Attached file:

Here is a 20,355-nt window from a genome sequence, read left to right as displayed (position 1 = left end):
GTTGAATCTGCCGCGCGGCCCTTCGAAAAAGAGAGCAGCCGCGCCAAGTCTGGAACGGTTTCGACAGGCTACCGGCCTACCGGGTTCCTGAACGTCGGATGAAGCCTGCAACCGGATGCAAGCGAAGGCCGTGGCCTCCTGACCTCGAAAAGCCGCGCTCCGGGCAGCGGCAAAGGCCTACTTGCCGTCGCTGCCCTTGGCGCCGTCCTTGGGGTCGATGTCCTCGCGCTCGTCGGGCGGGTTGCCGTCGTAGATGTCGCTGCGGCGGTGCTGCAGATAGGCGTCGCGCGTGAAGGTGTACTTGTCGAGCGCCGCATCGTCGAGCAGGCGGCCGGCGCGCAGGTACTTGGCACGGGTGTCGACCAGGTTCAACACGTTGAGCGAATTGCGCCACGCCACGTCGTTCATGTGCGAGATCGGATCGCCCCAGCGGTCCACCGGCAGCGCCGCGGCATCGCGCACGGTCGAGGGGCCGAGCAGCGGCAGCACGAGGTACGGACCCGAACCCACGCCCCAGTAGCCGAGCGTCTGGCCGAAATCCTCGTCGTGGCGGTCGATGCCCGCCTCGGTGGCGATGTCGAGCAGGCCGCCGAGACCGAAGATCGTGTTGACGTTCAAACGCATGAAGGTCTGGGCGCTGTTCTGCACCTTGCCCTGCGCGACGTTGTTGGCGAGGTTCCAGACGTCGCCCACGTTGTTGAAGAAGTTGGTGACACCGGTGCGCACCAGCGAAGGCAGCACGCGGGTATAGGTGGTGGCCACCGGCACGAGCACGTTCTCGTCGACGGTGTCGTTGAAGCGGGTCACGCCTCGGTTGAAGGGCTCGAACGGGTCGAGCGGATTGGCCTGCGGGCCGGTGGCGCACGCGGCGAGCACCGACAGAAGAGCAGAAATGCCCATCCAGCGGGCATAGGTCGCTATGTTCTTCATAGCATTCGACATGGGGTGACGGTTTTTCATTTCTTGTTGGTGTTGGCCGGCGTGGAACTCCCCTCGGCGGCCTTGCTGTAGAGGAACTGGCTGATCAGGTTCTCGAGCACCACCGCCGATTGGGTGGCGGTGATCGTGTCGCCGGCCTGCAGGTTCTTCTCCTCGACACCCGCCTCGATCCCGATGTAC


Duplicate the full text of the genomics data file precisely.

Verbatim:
Here is a 20,355-nt window from a genome sequence, read left to right as displayed (position 1 = left end):
GTTGAATCTGCCGCGCGGCCCTTCGAAAAAGAGAGCAGCCGCGCCAAGTCTGGAACGGTTTCGACAGGCTACCGGCCTACCGGGTTCCTGAACGTCGGATGAAGCCTGCAACCGGATGCAAGCGAAGGCCGTGGCCTCCTGACCTCGAAAAGCCGCGCTCCGGGCAGCGGCAAAGGCCTACTTGCCGTCGCTGCCCTTGGCGCCGTCCTTGGGGTCGATGTCCTCGCGCTCGTCGGGCGGGTTGCCGTCGTAGATGTCGCTGCGGCGGTGCTGCAGATAGGCGTCGCGCGTGAAGGTGTACTTGTCGAGCGCCGCATCGTCGAGCAGGCGGCCGGCGCGCAGGTACTTGGCACGGGTGTCGACCAGGTTCAACACGTTGAGCGAATTGCGCCACGCCACGTCGTTCATGTGCGAGATCGGATCGCCCCAGCGGTCCACCGGCAGCGCCGCGGCATCGCGCACGGTCGAGGGGCCGAGCAGCGGCAGCACGAGGTACGGACCCGAACCCACGCCCCAGTAGCCGAGCGTCTGGCCGAAATCCTCGTCGTGGCGGTCGATGCCCGCCTCGGTGGCGATGTCGAGCAGGCCGCCGAGACCGAAGATCGTGTTGACGTTCAAACGCATGAAGGTCTGGGCGCTGTTCTGCACCTTGCCCTGCGCGACGTTGTTGGCGAGGTTCCAGACGTCGCCCACGTTGTTGAAGAAGTTGGTGACACCGGTGCGCACCAGCGAAGGCAGCACGCGGGTATAGGTGGTGGCCACCGGCACGAGCACGTTCTCGTCGACGGTGTCGTTGAAGCGGGTCACGCCTCGGTTGAAGGGCTCGAACGGGTCGAGCGGATTGGCCTGCGGGCCGGTGGCGCACGCGGCGAGCACCGACAGAAGAGCAGAAATGCCCATCCAGCGGGCATAGGTCGCTATGTTCTTCATAGCATTCGACATGGGGTGACGGTTTTTCATTTCTTGTTGGTGTTGGCCGGCGTGGAACTCCCCTCGGCGGCCTTGCTGTAGAGGAACTGGCTGATCAGGTTCTCGAGCACCACCGCCGATTGGGTGGCGGTGATCGTGTCGCCGGCCTGCAGGTTCTTCTCCTCGACACCCGCCTCGATCCCGATGTAC